Mussels should be consumed within 72 hours of arrival. A live mussel or oyster is always closed up. If they remain open, you'll want to discard them. Once cooked, you know they are finished and ready to eat when they open up! They do not need to be purged, as this is done for you by the harvester.

For Finfish

Finfish are good for 2-5 days in the fridge before they should be frozen for later consumption. This time frame is the same for fillets or whole fish. Finfish are ready to cook upon arrival, whether cooked as whole fish or as fillets. When freezing, whole fish should be frozen whole rather than after preparation.

For Shrimp

As with all seafood the most important advice we can give is: the less you handle your seafood the better it will keep!

The Vogelsong family made a significant investment into onboard freezing equipment. This enables them to preserve the shrimp at the peak of quality.

Immediately unpack your shipment and place what you expect to eat within the next five (5) days in the refrigerator and the rest should go directly into the freezer and will be good for 35 days.

For the product you’re putting into the refrigerator I find the best way to handle them is to place them in a casserole dish on top of paper towels (to absorb any moisture) and then covered with clingwrap. Then just put them into the coldest area of your refrigerator until you’re ready to eat them.

For Caviar

As with all seafood the most important advice we can give is: the less you handle your seafood the better it will keep!

Immediately unpack your shipment and place the jars or tins into the refrigerator. If kept properly in the refrigerator you’ll be able enjoy it over the course of the next 3 weeks. Or all in one sitting. No judgement here. Just don’t freeze it!

For Trout

As with all seafood the most important advice we can give is: the less you handle your seafood the better it will keep!

The trout has been frozen on the same day as harvest which enables them to preserve the trout at the peak of quality.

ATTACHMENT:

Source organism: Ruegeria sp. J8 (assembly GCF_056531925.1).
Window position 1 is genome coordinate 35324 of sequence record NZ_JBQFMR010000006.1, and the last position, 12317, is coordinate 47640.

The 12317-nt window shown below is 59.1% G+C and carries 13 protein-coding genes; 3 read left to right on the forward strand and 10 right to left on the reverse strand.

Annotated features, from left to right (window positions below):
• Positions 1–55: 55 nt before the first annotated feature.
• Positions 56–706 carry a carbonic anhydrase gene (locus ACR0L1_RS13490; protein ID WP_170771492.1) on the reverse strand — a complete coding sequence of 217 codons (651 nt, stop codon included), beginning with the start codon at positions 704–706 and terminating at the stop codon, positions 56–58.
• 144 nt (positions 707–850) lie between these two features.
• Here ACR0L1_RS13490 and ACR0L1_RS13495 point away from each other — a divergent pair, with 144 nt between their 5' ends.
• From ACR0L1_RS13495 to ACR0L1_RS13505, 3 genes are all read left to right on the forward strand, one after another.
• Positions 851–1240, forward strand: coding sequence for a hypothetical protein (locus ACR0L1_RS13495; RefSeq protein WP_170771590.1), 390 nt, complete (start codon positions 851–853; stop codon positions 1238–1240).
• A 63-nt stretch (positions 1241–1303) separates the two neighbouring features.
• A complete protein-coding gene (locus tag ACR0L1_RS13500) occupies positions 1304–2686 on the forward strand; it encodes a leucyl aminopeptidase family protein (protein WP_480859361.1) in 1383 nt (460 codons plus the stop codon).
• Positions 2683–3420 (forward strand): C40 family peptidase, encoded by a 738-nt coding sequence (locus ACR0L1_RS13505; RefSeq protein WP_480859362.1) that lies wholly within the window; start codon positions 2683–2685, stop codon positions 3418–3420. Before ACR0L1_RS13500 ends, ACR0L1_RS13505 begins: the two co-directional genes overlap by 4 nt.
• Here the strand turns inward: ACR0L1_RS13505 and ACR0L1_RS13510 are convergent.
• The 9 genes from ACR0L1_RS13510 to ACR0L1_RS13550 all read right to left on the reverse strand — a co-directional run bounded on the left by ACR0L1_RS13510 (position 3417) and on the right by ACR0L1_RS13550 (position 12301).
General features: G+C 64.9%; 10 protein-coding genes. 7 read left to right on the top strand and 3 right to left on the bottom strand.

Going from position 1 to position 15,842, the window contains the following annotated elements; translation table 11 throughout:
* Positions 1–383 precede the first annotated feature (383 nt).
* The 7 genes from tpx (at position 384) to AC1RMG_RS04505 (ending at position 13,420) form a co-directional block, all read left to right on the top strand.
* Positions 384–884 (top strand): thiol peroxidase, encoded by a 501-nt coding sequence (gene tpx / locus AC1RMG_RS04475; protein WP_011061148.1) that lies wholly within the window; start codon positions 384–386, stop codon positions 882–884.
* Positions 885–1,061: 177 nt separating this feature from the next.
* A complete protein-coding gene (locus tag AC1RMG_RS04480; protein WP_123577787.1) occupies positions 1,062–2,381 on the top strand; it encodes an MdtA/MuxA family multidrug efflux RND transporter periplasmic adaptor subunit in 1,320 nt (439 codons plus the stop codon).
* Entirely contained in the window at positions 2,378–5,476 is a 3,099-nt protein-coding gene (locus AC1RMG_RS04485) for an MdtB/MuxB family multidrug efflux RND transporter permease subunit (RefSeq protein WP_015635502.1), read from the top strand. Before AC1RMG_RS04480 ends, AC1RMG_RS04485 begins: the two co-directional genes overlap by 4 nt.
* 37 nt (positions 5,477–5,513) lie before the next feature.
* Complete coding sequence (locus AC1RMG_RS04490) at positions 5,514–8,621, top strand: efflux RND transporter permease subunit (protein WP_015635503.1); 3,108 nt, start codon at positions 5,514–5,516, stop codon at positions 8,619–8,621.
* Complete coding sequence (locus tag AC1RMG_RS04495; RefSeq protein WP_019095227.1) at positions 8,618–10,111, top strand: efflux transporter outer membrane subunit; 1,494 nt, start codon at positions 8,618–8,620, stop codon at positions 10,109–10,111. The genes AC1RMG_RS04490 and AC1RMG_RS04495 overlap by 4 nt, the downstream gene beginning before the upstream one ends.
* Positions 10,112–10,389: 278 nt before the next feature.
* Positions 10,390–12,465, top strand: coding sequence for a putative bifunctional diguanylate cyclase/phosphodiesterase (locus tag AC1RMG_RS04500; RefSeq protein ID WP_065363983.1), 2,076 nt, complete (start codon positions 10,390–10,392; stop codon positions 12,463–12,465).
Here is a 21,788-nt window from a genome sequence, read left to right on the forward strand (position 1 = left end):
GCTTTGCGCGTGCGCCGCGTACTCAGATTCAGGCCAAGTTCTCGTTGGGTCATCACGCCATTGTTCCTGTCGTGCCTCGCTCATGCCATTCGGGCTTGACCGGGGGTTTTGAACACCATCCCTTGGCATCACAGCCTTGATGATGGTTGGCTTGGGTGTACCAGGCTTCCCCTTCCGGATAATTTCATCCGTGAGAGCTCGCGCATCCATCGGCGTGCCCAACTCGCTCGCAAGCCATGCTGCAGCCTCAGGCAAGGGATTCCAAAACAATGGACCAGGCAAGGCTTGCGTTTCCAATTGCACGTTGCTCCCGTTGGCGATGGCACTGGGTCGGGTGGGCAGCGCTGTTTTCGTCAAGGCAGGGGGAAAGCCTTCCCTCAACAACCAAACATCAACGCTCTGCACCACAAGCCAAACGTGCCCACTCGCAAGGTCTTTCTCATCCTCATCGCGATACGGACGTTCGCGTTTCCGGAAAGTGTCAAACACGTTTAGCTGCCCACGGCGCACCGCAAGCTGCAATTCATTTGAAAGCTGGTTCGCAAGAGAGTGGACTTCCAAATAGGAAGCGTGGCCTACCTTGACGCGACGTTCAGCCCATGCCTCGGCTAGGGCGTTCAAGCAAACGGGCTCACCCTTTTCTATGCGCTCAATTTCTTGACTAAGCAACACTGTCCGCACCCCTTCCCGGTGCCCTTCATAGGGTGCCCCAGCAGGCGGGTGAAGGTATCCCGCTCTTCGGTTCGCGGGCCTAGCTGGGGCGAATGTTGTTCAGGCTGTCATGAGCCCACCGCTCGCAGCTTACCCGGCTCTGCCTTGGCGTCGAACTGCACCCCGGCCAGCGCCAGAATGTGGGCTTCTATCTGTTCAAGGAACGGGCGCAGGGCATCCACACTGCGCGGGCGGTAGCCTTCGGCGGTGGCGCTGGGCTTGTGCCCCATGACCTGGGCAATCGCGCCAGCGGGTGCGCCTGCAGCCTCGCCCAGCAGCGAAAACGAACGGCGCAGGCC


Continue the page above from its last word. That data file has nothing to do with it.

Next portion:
Immediately unpack your shipment and place what you expect to eat within the next three (3) days in the refrigerator and the rest should go directly into the freezer and will be good for 35 days.

For Tuna

As with all seafood the most important advice we can give is: the less you handle your seafood the better it will keep!

Immediately unpack your shipment and place what you expect to eat within the next three (3) days in the refrigerator and the rest should go directly into the freezer and should be good for 35 days.

I find that the best way to ensure maintaining quality of the Tuna for both the refrigerator and the freezer is to wrap it tightly in cling or saran wrap. Open air will dry out the fish and cause it to breakdown much faster.

For Scallops

As with all seafood the most important advice we can give is: the less you handle your seafood the better it will keep!

Immediately unpack your shipment and place what you expect to eat within the next three (3) days in the refrigerator and the rest should go directly into the freezer and should be good for 35 days.

I find that the best way to ensure maintaining quality of the Scallops for both the refrigerator and the freezer is to wrap it tightly in cling or saran wrap or to seal in a ziplock bag after trying to remove as much air as possible. Open air will dry out the scallops and cause it to breakdown much faster.

Another option for refrigerating scallops is to place them in on a plate and then cover and seal them tightly with cling or saran wrap. Again, the primary goal is to keep them from drying out.